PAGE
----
United States District Court, D. Hawaii
ORDER (1) GRANTING APPLICATION TO PROCEED WITHOUT
PREPAYMENT OF FEES OR COSTS; AND (2) DISMISSING COMPLAINT IN
PART WITH PARTIAL LEAVE TO AMEND 
Derrick K. Watson, United States District Judge
October 19, 2018, Plaintiff Richard Slezak, proceeding pro
se, filed a Complaint against Subaru Corporation, Subaru of
America (Subaru Corporation and Subaru of America, together,
the “Subaru Defendants”), and Does 1-25 (Does
1-25 and the Subaru Defendants, collectively,
“Defendants”). Dkt. No. 1. Slezak subsequently
filed an application to proceed in forma pauperis
(“IFP Application”).Dkt. No. 6.
Slezak's IFP Application
courts can authorize the commencement of any suit without
prepayment of fees or security by a person who submits an
affidavit that demonstrates an inability to pay. See
28 U.S.C. § 1915(a)(1). While Section 1915(a) does not
require a litigant to demonstrate absolute destitution,
Adkins v. E.I. Du Pont de Nemours & Co., 335
U.S. 331, 339 (1948), the applicant must nonetheless show
that he is “unable to pay such fees or give security
therefor, ” 28 U.S.C. § 1915(a).
Slezak has made the required showing under Section 1915(a).
In the IFP Application, Slezak states that he is unemployed
and has received no pay during 2019. Further, Slezak states
that he receives approximately $400 a year from a “few
shares” he owns, has $400 in a checking or savings
account, and owns a 2014 Subaru for which he does not know
the value and is the subject of this litigation. Slezak does
state, though, that he owns real estate on Maui that is worth
“millions, ” but, he claims, is “now
unusable.” He also states that he is homeless. Further,
Slezak does not report any monthly expenses, but states that
he owes $15, 000 to the U.S. Department of Education, $2, 000
to $3, 000 in real estate taxes, and $1, 900 in credit card
these figures do not necessarily shed a complete or coherent
picture on the state of Slezak's finances, given that
Slezak states that he is unemployed, it appears that his
income falls below the poverty threshold identified by the
Department of Health and Human Services'
(“HHS”) 2019 Poverty Guidelines. See HHS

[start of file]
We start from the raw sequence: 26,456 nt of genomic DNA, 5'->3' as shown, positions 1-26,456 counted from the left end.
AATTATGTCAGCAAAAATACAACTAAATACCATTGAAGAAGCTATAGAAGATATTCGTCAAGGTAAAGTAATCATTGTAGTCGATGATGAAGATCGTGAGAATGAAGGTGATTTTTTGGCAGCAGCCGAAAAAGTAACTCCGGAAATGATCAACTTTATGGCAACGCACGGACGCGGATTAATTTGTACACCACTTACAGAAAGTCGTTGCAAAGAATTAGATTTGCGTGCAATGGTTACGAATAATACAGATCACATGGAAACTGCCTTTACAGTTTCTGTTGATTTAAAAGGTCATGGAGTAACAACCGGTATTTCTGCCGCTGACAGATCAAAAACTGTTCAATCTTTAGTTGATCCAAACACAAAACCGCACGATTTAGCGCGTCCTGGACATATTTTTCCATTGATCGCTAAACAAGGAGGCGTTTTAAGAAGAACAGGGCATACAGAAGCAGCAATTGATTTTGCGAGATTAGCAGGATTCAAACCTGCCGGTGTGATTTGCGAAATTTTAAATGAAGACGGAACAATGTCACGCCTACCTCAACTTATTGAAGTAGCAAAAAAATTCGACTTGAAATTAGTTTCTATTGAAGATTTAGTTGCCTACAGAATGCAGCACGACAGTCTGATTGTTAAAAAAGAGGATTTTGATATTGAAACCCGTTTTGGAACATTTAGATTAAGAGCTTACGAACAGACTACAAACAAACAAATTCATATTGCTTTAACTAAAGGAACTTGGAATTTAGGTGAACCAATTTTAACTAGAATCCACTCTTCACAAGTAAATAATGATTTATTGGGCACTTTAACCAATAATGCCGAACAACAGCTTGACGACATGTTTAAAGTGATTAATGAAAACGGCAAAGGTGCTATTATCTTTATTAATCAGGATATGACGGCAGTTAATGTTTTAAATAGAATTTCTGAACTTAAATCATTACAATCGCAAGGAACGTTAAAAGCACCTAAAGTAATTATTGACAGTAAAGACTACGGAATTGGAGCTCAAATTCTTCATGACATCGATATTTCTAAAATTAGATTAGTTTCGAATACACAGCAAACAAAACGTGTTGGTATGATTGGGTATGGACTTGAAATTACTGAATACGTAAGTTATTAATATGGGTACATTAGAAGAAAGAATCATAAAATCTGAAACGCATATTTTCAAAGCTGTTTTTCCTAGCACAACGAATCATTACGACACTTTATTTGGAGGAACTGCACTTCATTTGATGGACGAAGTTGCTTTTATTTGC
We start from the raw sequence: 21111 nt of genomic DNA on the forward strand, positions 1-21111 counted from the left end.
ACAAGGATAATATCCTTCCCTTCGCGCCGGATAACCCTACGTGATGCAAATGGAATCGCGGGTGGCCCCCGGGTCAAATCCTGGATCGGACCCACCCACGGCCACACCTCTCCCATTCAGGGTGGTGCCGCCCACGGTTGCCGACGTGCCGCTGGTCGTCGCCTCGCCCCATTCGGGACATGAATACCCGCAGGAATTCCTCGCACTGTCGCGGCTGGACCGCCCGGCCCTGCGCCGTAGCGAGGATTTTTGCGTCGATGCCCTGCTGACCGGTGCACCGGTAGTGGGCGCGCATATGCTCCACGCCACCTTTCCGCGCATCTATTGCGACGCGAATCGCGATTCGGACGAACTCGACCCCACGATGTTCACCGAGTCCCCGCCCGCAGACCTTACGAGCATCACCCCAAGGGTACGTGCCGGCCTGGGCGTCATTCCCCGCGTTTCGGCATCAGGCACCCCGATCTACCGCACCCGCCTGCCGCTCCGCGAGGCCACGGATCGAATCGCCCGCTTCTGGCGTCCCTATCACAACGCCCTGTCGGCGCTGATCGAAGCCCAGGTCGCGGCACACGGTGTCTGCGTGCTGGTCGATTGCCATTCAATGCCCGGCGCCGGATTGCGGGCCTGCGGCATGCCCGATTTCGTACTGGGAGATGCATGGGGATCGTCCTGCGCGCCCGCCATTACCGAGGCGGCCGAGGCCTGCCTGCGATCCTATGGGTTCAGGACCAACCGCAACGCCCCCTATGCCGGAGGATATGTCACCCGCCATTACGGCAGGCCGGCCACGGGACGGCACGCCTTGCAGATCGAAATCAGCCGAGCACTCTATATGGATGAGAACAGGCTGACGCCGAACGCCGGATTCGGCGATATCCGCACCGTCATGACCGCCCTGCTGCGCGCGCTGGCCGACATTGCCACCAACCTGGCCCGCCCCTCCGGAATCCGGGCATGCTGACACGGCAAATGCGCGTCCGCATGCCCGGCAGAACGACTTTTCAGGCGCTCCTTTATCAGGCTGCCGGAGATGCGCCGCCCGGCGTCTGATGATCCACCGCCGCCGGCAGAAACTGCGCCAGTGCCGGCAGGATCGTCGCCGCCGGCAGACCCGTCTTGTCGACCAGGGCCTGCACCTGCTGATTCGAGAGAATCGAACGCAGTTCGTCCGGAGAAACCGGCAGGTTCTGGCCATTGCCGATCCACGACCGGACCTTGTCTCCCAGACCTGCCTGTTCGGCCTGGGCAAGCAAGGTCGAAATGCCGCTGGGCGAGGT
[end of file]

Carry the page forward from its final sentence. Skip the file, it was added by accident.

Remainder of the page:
Poverty Guidelines, available at:
addition, at this juncture, the Court cannot say that Slezak
has sufficient assets to provide security. As a result, the
Court GRANTS the IFP Application, Dkt. No. 6, with the
proviso that, should a more coherent picture of Slezak's
finances become available later in this case, the Court will
be prepared to re-visit this decision.
Screening of Slezak's Complaint
Court liberally construes the pro se Complaint. Eldridge
v. Block, 832 F.2d 1132, 1137 (9th Cir. 1987). However,
the Court cannot act as counsel for a pro se litigant or
supply the essential elements of a claim. Pliler v.
Ford, 542 U.S. 225, 231 (2004); Ivey v. Bd. of
Regents of Univ. of Alaska, 673 F.2d 266, 268 (9th Cir.
Complaint, Slezak purports to bring five claims related to a
Subaru vehicle he purchased on February 14, 2014. Those
claims are: (1) breach of contract; (2) breach of implied
warranties; (3) violation of the Magnuson Moss Act (MMA); (4)
breach of express warranties; and (5) punitive damages. The
Court addresses each purported claim below.
Breach of Contract
Complaint alleges that Slezak's vehicle is
“currently in the possession” of Servco Subaru of
Maui and has been so “for the past two days.” It
is further alleged that “[n]o one has said if any
repairs will be done or if it will be covered by
Complaint, however, does not allege that Slezak and the named
defendants, i.e., the Subaru Defendants, have entered into
any contract. Instead, the Complaint only asserts that Slezak
has purchased a vehicle manufactured by the Subaru
Corporation. Further, even if there was a contract, the
Complaint does not allege that the Subaru Defendants have
breached any provision of the same. Instead, the Complaint
alleges that Slezak's vehicle is currently in the
possession of Servco Subaru of Maui-an unnamed defendant-and
no one at Servco Subaru of Maui has said whether any repairs
will be done. The Complaint also fails to identify, among
other things, the provision of any contract with Servco
Subaru (or with anyone else) that has been breached. See
Honold v. Deutsche Bank. Nat'l Trust Co., 2010 WL
5174383, at *3 (D. Haw. Dec. 15, 2010) (dismissing a
breach-of-contract claim for failure to identify the contract
at issue, the parties to the contract, whether the plaintiff
performed under the contract, the particular provision of the
contract allegedly violated, and how the defendants allegedly
breached the contract).
result, the Court DISMISSES WITHOUT PREJUDICE and with leave
to amend Slezak's claim for breach of contract.
Breach of ...